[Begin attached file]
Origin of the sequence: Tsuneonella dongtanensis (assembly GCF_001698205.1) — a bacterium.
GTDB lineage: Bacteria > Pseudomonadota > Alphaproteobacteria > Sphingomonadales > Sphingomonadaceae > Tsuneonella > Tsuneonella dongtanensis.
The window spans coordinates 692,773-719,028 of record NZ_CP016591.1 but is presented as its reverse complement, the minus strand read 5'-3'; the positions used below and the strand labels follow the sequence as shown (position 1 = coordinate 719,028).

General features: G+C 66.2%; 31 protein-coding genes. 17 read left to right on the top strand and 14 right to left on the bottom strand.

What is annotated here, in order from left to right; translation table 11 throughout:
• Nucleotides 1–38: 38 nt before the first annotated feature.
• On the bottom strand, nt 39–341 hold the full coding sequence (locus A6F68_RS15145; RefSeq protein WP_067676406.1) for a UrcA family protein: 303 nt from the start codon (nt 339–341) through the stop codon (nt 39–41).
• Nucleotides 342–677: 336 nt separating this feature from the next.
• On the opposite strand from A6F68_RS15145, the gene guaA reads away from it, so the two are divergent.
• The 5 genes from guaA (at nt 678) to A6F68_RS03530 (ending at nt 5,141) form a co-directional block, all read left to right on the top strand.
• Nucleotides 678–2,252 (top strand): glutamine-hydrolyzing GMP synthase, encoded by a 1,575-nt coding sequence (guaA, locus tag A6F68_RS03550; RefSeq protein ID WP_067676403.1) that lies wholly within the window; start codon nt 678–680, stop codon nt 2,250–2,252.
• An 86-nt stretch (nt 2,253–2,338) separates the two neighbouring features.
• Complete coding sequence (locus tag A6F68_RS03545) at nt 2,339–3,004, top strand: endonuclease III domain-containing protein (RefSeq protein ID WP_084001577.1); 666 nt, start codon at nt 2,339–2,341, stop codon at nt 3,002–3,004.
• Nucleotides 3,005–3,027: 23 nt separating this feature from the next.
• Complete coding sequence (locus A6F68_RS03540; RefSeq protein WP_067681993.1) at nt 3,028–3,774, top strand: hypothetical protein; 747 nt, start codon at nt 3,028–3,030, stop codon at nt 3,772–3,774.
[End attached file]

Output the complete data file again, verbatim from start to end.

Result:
Origin of the sequence: Tsuneonella dongtanensis (assembly GCF_001698205.1) — a bacterium.
GTDB lineage: Bacteria > Pseudomonadota > Alphaproteobacteria > Sphingomonadales > Sphingomonadaceae > Tsuneonella > Tsuneonella dongtanensis.
The window spans coordinates 692,773-719,028 of record NZ_CP016591.1 but is presented as its reverse complement, the minus strand read 5'-3'; the positions used below and the strand labels follow the sequence as shown (position 1 = coordinate 719,028).

General features: G+C 66.2%; 31 protein-coding genes. 17 read left to right on the top strand and 14 right to left on the bottom strand.

What is annotated here, in order from left to right; translation table 11 throughout:
• Nucleotides 1–38: 38 nt before the first annotated feature.
• On the bottom strand, nt 39–341 hold the full coding sequence (locus A6F68_RS15145; RefSeq protein WP_067676406.1) for a UrcA family protein: 303 nt from the start codon (nt 339–341) through the stop codon (nt 39–41).
• Nucleotides 342–677: 336 nt separating this feature from the next.
• On the opposite strand from A6F68_RS15145, the gene guaA reads away from it, so the two are divergent.
• The 5 genes from guaA (at nt 678) to A6F68_RS03530 (ending at nt 5,141) form a co-directional block, all read left to right on the top strand.
• Nucleotides 678–2,252 (top strand): glutamine-hydrolyzing GMP synthase, encoded by a 1,575-nt coding sequence (guaA, locus tag A6F68_RS03550; RefSeq protein ID WP_067676403.1) that lies wholly within the window; start codon nt 678–680, stop codon nt 2,250–2,252.
• An 86-nt stretch (nt 2,253–2,338) separates the two neighbouring features.
• Complete coding sequence (locus tag A6F68_RS03545) at nt 2,339–3,004, top strand: endonuclease III domain-containing protein (RefSeq protein ID WP_084001577.1); 666 nt, start codon at nt 2,339–2,341, stop codon at nt 3,002–3,004.
• Nucleotides 3,005–3,027: 23 nt separating this feature from the next.
• Complete coding sequence (locus A6F68_RS03540; RefSeq protein WP_067681993.1) at nt 3,028–3,774, top strand: hypothetical protein; 747 nt, start codon at nt 3,028–3,030, stop codon at nt 3,772–3,774.